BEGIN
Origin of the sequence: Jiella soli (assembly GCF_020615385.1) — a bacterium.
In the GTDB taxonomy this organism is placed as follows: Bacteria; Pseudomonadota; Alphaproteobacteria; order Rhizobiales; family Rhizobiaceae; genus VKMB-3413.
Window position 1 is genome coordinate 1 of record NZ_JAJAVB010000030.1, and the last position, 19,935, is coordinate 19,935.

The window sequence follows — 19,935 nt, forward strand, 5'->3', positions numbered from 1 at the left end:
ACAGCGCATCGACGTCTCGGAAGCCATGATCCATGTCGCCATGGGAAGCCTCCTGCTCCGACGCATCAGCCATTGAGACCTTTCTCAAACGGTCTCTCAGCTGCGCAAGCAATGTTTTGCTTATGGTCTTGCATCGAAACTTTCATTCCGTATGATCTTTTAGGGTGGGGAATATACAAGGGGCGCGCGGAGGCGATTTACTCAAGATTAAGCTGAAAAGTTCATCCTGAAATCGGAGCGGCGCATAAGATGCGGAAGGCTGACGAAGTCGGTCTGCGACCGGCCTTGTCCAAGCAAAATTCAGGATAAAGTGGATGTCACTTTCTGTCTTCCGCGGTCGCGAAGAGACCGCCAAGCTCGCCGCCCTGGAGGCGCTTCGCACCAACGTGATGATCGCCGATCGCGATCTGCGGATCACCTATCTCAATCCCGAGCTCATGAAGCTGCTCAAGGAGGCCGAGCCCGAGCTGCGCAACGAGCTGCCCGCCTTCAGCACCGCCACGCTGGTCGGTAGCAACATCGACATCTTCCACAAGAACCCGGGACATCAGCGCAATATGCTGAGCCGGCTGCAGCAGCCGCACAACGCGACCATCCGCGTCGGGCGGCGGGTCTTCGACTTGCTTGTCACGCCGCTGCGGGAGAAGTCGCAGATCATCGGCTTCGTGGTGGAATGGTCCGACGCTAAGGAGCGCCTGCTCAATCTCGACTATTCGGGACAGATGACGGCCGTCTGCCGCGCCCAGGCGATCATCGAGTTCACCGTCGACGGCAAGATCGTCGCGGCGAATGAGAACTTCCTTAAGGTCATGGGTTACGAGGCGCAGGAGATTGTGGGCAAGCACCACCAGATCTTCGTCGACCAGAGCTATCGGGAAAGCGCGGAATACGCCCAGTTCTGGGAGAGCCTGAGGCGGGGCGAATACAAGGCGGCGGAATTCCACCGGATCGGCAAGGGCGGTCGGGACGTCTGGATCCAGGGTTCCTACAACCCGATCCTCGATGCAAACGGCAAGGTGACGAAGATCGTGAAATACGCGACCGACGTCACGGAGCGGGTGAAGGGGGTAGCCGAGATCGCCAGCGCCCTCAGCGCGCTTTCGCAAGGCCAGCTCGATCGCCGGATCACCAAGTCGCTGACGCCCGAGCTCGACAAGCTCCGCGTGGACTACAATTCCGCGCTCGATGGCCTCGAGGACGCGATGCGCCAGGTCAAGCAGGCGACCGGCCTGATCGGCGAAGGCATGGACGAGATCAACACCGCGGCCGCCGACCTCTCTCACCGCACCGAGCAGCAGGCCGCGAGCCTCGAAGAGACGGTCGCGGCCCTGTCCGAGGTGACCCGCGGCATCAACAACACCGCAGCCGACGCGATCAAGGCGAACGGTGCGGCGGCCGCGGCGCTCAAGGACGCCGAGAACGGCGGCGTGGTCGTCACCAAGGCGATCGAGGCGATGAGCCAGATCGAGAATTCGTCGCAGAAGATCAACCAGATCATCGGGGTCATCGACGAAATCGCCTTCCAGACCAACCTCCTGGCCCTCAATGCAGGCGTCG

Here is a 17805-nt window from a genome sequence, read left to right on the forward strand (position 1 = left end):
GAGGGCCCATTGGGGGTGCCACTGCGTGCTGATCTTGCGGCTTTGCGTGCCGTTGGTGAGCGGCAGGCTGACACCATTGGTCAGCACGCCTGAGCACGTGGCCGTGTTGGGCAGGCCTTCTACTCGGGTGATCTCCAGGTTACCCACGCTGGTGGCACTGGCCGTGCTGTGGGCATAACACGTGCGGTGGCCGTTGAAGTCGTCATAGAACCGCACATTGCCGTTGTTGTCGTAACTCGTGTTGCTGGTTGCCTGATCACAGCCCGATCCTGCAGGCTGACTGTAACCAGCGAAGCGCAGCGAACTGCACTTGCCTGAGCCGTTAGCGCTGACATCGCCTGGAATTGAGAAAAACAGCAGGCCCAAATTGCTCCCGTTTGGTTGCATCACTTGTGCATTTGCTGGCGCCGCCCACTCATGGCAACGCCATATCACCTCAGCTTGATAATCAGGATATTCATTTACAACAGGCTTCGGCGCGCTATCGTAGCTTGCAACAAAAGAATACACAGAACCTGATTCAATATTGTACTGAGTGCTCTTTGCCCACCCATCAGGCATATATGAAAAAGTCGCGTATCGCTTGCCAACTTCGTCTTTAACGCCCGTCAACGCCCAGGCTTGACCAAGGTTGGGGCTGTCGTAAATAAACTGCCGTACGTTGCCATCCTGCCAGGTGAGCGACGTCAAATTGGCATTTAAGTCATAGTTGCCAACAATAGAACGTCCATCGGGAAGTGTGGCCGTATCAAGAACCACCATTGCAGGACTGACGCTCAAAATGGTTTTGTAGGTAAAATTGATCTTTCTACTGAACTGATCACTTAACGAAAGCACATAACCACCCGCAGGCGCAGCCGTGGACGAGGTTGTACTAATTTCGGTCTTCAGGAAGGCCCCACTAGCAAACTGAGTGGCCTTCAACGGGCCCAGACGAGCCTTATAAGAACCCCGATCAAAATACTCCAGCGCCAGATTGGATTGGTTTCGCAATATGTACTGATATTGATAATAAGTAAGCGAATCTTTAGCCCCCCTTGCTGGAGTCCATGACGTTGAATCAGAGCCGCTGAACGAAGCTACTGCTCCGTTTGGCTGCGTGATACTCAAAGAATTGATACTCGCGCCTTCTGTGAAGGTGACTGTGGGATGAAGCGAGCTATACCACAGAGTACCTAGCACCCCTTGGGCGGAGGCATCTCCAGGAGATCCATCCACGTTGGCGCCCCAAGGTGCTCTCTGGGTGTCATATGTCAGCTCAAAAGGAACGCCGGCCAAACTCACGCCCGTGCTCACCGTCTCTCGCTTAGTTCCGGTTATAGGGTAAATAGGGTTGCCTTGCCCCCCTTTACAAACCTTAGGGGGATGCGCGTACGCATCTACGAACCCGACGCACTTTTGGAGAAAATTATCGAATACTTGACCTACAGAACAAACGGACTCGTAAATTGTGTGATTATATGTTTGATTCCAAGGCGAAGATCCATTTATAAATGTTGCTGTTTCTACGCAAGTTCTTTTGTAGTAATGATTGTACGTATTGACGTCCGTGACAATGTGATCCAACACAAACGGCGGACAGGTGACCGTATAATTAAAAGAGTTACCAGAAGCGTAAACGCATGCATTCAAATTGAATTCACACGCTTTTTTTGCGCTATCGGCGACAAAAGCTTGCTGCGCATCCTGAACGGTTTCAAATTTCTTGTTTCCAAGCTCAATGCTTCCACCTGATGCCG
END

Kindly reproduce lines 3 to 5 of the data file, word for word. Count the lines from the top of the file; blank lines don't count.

Window position 1 is genome coordinate 1 of record NZ_JAJAVB010000030.1, and the last position, 19,935, is coordinate 19,935.

The window sequence follows — 19,935 nt, forward strand, 5'->3', positions numbered from 1 at the left end:
ACAGCGCATCGACGTCTCGGAAGCCATGATCCATGTCGCCATGGGAAGCCTCCTGCTCCGACGCATCAGCCATTGAGACCTTTCTCAAACGGTCTCTCAGCTGCGCAAGCAATGTTTTGCTTATGGTCTTGCATCGAAACTTTCATTCCGTATGATCTTTTAGGGTGGGGAATATACAAGGGGCGCGCGGAGGCGATTTACTCAAGATTAAGCTGAAAAGTTCATCCTGAAATCGGAGCGGCGCATAAGATGCGGAAGGCTGACGAAGTCGGTCTGCGACCGGCCTTGTCCAAGCAAAATTCAGGATAAAGTGGATGTCACTTTCTGTCTTCCGCGGTCGCGAAGAGACCGCCAAGCTCGCCGCCCTGGAGGCGCTTCGCACCAACGTGATGATCGCCGATCGCGATCTGCGGATCACCTATCTCAATCCCGAGCTCATGAAGCTGCTCAAGGAGGCCGAGCCCGAGCTGCGCAACGAGCTGCCCGCCTTCAGCACCGCCACGCTGGTCGGTAGCAACATCGACATCTTCCACAAGAACCCGGGACATCAGCGCAATATGCTGAGCCGGCTGCAGCAGCCGCACAACGCGACCATCCGCGTCGGGCGGCGGGTCTTCGACTTGCTTGTCACGCCGCTGCGGGAGAAGTCGCAGATCATCGGCTTCGTGGTGGAATGGTCCGACGCTAAGGAGCGCCTGCTCAATCTCGACTATTCGGGACAGATGACGGCCGTCTGCCGCGCCCAGGCGATCATCGAGTTCACCGTCGACGGCAAGATCGTCGCGGCGAATGAGAACTTCCTTAAGGTCATGGGTTACGAGGCGCAGGAGATTGTGGGCAAGCACCACCAGATCTTCGTCGACCAGAGCTATCGGGAAAGCGCGGAATACGCCCAGTTCTGGGAGAGCCTGAGGCGGGGCGAATACAAGGCGGCGGAATTCCACCGGATCGGCAAGGGCGGTCGGGACGTCTGGATCCAGGGTTCCTACAACCCGATCCTCGATGCAAACGGCAAGGTGACGAAGATCGTGAAATACGCGACCGACGTCACGGAGCGGGTGAAGGGGGTAGCCGAGATCGCCAGCGCCCTCAGCGCGCTTTCGCAAGGCCAGCTCGATCGCCGGATCACCAAGTCGCTGACGCCCGAGCTCGACAAGCTCCGCGTGGACTACAATTCCGCGCTCGATGGCCTCGAGGACGCGATGCGCCAGGTCAAGCAGGCGACCGGCCTGATCGGCGAAGGCATGGACGAGATCAACACCGCGGCCGCCGACCTCTCTCACCGCACCGAGCAGCAGGCCGCGAGCCTCGAAGAGACGGTCGCGGCCCTGTCCGAGGTGACCCGCGGCATCAACAACACCGCAGCCGACGCGATCAAGGCGAACGGTGCGGCGGCCGCGGCGCTCAAGGACGCCGAGAACGGCGGCGTGGTCGTCACCAAGGCGATCGAGGCGATGAGCCAGATCGAGAATTCGTCGCAGAAGATCAACCAGATCATCGGGGTCATCGACGAAATCGCCTTCCAGACCAACCTCCTGGCCCTCAATGCAGGCGTCG